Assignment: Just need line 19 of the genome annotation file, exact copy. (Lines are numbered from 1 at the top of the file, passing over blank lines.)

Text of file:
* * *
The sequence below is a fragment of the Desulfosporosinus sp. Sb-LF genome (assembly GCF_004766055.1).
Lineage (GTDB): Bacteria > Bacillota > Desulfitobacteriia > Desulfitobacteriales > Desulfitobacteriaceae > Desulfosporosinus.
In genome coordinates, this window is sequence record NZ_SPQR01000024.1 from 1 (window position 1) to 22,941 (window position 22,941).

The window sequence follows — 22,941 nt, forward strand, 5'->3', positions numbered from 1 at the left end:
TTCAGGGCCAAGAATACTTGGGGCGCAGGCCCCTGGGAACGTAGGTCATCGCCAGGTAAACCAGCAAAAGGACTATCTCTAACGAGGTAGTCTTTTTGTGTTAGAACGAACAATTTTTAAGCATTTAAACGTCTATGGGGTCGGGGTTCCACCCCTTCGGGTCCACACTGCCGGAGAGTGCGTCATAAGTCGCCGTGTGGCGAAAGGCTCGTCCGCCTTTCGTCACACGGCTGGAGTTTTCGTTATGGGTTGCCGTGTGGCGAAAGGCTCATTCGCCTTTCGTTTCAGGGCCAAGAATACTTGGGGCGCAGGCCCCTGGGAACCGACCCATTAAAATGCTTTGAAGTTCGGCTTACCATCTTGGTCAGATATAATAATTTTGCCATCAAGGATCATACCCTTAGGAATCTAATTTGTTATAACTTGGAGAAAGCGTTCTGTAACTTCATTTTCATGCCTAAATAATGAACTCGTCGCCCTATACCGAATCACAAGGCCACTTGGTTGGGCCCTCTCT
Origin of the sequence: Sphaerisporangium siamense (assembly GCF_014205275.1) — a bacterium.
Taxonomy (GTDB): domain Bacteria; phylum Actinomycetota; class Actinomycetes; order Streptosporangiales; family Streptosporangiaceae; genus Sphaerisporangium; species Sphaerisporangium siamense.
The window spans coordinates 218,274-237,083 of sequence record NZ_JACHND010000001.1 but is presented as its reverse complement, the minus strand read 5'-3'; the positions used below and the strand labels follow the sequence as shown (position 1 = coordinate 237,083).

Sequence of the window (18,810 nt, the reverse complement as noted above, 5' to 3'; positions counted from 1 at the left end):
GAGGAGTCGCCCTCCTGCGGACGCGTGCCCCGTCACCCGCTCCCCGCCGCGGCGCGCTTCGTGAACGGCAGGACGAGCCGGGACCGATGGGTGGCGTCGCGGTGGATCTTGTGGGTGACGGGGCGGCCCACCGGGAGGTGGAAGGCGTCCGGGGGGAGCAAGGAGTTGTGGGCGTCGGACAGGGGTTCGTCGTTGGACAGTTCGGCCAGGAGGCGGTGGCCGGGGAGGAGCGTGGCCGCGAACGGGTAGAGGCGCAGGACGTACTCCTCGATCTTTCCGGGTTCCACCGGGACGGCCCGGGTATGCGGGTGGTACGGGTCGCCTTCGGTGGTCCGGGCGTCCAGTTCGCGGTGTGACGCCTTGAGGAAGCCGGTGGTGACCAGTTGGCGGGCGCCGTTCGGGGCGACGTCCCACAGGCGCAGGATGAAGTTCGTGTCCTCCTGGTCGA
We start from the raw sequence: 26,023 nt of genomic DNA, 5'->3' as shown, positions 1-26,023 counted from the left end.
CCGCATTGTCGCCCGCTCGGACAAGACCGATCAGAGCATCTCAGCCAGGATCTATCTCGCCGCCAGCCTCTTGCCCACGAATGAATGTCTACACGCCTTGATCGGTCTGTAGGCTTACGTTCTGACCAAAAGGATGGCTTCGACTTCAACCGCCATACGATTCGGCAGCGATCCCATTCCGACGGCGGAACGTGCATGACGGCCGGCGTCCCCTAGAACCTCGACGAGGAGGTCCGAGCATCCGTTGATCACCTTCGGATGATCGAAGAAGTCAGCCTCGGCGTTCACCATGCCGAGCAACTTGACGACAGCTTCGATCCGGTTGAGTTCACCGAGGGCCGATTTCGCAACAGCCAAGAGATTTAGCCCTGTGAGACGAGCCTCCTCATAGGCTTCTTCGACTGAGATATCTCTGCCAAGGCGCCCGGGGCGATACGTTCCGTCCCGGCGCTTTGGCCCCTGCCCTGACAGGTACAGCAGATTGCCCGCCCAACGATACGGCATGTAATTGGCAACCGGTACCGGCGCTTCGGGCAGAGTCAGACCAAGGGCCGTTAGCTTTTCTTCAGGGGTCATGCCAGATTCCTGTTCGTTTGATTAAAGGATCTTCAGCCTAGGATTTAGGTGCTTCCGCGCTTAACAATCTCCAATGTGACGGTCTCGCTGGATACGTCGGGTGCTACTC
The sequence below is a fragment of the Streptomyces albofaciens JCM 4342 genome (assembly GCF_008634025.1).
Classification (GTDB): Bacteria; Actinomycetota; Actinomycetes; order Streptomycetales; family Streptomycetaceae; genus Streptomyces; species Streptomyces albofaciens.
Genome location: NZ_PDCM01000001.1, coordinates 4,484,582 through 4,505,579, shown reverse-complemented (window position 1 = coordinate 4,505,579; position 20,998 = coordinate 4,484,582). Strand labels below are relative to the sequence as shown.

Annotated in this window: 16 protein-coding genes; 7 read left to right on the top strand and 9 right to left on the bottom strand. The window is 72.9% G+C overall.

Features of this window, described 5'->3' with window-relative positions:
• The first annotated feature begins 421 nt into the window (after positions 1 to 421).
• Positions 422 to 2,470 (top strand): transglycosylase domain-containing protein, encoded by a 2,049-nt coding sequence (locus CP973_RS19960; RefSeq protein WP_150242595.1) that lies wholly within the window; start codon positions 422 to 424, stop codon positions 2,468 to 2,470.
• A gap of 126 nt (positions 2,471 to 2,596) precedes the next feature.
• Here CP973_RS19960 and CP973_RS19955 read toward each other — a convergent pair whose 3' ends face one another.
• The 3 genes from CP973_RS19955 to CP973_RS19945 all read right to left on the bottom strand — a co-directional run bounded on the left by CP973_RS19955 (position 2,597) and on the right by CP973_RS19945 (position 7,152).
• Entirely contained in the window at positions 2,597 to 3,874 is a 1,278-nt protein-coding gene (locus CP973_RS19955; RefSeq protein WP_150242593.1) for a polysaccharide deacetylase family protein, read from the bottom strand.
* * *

• Positions 422 to 2,470 (top strand): transglycosylase domain-containing protein, encoded by a 2,049-nt coding sequence (locus CP973_RS19960; RefSeq protein WP_150242595.1) that lies wholly within the window; start codon positions 422 to 424, stop codon positions 2,468 to 2,470.